Poel v. Brunswick-Balke-Collender Co.
COA of NY - 1915 (110 N.E. 619)
- D called P to place a phone order for rubber. P sent D a letter to confirm the transaction. P then sent D a contract stating the terms of the order.
- D sent P a letter asking P to deliver the goods at once. The letter said that the acceptance of the order had to be promptly acknowledged.
- Later, D sent a letter to P saying that they did not want the rubber. P sued D.
- Lower court found for P, contract valid.
- NY COA reversed, found for D, no contract formed.
- Is a contract formed if the terms of acceptance do not directly mirror the terms of the offer?
- A contract is not formed if the terms of acceptance do not directly mirror the terms of the offer.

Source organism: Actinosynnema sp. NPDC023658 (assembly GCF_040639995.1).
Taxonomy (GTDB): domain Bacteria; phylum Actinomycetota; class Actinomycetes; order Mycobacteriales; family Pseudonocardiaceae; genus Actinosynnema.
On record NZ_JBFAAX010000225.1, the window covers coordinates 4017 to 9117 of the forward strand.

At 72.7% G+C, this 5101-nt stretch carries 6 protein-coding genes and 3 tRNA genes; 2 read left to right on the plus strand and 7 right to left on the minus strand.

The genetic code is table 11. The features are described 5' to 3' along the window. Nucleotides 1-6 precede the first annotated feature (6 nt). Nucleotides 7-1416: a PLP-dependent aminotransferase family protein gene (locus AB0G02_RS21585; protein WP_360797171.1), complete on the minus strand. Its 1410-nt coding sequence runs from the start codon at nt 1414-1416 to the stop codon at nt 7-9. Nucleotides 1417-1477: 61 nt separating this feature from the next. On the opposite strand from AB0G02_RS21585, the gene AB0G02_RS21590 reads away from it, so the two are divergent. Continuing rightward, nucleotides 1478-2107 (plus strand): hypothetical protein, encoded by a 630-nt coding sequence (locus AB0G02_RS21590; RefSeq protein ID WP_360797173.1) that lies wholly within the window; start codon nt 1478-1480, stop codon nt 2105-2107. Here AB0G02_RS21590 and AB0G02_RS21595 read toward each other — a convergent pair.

- When an acceptance sets out different terms than those stated in the offer, the acceptance becomes a counter-offer.
- P did not acknowledge the receipt of the order, so the proposal remained unaccepted.
- Only two courses were open to the D; it could accept or it could reject.
- A proposal to accept the offer it modified or an acceptance subject to other terms and conditions was equivalent to an absolute rejection of the offer made by P.
- None given.
- There is much more flexibility in these cases now; see the UCC.
- This was not necessarily a good result; the mirror image rule has inherent problems.